Pallister said his gov­ern­ment no­ti­fied the Win­nipeg Po­lice Ser­vice about the sit­u­a­tion, who ad­vised it to con­tact the RCMP. A Man­i­toba RCMP spokes­woman wouldn’t con­firm or deny whether the force is in­ves­ti­gat­ing Bonify, cit­ing pri­vacy and op­er­a­tional con­cerns.

The pre­mier said the provin­cial gov­ern­ment is con­cerned the al­legedly il­le­gal cannabis “may have been” sold by li­censed stores in Man­i­toba. Although it’s not clear whether the prod­uct is un­safe for hu­man con­sump­tion, he said, “We’re act­ing as if it is, and I think that’s the only ap­pro­pri­ate course of ac­tion to take here.”

Man­i­toba sales and distri­bu­tion of Bonify cannabis have been sus­pended, said a joint state­ment is­sued Thurs­day by Man­i­toba Liquor & Lot­ter­ies (MLL) and the prov­ince’s re­tail cannabis reg­u­la­tor, the Liquor, Gam­ing and Cannabis Au­thor­ity of Man­i­toba.

The reg­u­la­tor is seiz­ing Bonify prod­ucts from li­censed cannabis stores in the prov­ince, and is ad­vis­ing con­sumers to re­turn any Bonify prod­ucts for a re­fund. Bonify prod­ucts “have been delisted and re­moved” from MLL’s cat­a­logue of whole­sale prod­ucts.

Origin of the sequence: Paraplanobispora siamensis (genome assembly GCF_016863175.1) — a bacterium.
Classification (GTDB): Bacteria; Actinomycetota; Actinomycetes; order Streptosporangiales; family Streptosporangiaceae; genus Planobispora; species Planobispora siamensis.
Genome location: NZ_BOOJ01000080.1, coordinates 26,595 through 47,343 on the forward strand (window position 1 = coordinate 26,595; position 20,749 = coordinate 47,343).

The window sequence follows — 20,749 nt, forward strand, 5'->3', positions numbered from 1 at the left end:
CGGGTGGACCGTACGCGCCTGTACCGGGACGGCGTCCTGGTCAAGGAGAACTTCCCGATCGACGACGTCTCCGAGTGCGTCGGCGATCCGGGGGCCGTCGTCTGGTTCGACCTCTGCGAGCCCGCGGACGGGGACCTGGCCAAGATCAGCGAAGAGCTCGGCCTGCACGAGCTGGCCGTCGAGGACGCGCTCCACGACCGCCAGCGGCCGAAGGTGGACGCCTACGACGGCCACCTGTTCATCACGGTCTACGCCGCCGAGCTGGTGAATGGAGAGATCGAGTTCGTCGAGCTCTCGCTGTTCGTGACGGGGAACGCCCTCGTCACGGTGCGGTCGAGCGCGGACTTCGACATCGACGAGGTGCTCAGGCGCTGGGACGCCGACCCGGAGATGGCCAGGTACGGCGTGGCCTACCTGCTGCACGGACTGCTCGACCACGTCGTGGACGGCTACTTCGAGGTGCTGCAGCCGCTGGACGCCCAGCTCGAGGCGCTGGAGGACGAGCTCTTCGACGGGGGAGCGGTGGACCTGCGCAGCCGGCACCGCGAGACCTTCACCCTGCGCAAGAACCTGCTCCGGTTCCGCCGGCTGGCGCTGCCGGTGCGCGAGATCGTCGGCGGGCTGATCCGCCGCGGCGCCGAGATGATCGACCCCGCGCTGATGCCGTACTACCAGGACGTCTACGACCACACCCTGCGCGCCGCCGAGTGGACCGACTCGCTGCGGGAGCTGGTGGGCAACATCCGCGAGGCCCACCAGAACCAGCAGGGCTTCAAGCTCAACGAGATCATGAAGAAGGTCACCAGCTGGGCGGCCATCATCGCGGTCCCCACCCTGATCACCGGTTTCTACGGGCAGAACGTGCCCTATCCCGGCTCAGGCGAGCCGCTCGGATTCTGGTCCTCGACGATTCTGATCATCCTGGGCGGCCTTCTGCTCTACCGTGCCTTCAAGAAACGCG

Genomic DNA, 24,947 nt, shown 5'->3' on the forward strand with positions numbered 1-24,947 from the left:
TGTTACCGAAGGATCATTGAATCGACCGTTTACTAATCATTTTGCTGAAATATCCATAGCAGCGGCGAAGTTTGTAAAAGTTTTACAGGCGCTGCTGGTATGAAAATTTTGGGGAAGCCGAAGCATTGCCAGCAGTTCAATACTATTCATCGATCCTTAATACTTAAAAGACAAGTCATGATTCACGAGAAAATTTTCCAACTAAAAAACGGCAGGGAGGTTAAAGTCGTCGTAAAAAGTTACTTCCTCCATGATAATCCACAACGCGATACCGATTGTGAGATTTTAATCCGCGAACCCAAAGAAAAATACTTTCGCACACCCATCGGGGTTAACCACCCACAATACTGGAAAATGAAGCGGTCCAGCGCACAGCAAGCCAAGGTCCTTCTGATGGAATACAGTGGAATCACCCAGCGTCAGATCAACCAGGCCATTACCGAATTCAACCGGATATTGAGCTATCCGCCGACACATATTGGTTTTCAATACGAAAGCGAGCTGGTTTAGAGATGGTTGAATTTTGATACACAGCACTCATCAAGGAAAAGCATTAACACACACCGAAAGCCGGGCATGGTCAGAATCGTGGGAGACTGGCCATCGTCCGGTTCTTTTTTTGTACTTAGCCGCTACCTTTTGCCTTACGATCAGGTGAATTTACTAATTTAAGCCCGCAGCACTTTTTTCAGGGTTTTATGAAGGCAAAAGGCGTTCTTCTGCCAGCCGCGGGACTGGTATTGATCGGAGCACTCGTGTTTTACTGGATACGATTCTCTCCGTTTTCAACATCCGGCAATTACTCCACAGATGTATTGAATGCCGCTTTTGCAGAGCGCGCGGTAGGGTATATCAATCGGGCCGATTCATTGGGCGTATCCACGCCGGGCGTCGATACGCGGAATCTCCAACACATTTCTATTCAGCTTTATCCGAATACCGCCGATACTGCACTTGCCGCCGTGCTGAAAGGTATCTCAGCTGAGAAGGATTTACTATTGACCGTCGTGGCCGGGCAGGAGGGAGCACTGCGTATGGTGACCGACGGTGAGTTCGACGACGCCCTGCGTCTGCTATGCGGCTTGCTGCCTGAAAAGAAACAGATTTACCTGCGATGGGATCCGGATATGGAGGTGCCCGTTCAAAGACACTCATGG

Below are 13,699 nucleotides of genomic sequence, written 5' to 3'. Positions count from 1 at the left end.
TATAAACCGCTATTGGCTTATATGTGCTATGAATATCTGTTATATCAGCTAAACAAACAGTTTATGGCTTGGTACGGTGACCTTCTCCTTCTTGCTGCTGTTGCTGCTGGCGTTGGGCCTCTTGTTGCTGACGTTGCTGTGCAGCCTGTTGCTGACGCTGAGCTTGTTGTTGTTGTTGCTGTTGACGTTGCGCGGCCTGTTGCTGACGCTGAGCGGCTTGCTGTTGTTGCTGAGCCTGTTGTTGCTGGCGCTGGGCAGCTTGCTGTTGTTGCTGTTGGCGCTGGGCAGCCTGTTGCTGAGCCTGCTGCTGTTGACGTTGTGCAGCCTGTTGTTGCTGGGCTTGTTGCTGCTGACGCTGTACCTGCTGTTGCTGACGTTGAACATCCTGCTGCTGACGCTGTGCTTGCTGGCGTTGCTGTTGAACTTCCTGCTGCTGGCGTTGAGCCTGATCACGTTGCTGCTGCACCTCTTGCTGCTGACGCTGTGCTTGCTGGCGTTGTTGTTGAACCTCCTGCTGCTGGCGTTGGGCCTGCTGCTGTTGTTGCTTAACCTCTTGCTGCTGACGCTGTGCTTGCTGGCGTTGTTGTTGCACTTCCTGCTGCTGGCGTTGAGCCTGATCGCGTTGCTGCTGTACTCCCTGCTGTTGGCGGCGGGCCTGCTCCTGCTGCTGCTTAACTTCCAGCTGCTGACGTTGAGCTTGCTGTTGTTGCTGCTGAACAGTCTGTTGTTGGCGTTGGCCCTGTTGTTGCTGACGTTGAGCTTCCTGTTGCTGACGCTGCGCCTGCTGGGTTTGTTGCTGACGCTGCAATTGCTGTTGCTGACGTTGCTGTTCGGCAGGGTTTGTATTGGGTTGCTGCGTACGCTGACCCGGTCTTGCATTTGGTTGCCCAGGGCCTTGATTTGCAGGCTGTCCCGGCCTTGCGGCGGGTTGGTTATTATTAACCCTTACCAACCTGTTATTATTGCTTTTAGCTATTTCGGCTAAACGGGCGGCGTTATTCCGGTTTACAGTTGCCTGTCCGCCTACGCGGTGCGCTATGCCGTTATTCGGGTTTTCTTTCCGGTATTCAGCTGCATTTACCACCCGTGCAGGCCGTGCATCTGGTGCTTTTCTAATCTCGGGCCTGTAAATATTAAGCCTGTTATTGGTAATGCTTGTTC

Health Canada con­firmed in a state­ment its in­spec­tors “re­cently vis­ited the Bonify site,” and said its on­go­ing in­ves­ti­ga­tion has not yet de­ter­mined whether or not fed­eral law was vi­o­lated.

The fed­eral Health Depart­ment said its reg­u­la­tory regime for cannabis pro­duc­tion “con­tains mul­ti­ple mea­sures that are de­signed to pro­tect the health and safety of Cana­di­ans and the in­tegrity of the sys­tem,” adding it takes com­plaints about li­censed cannabis pro­duc­ers se­ri­ously.

“The depart­ment re­mains fully com­mit­ted to shar­ing in­for­ma­tion with part­ners, in­clud­ing provin­cial and ter­ri­to­rial of­fi­cials and law en­force­ment, as ap­pro­pri­ate,” the state­ment said.

Bonify’s board of direc­tors said in a state­ment a re­view by Health Canada and a third-party con­sul­tant “has re­vealed ir­reg­u­lar­i­ties per­tain­ing to the re­called prod­uct.”

“An in­ves­ti­ga­tion into these ir­reg­u­lar­i­ties is on­go­ing and Bonify’s board will be able to pro­vide fur­ther com­ment at the ap­pro­pri­ate time af­ter the in­ves­ti­ga­tion reaches its con­clu­sion,” the state­ment said.

Un­der the new fed­eral Cannabis Act, “il­licit cannabis” is de­fined as any mar­i­juana “sold, pro­duced or dis­trib­uted” by some­one with­out gov­ern­ment au­tho­riza­tion to do so.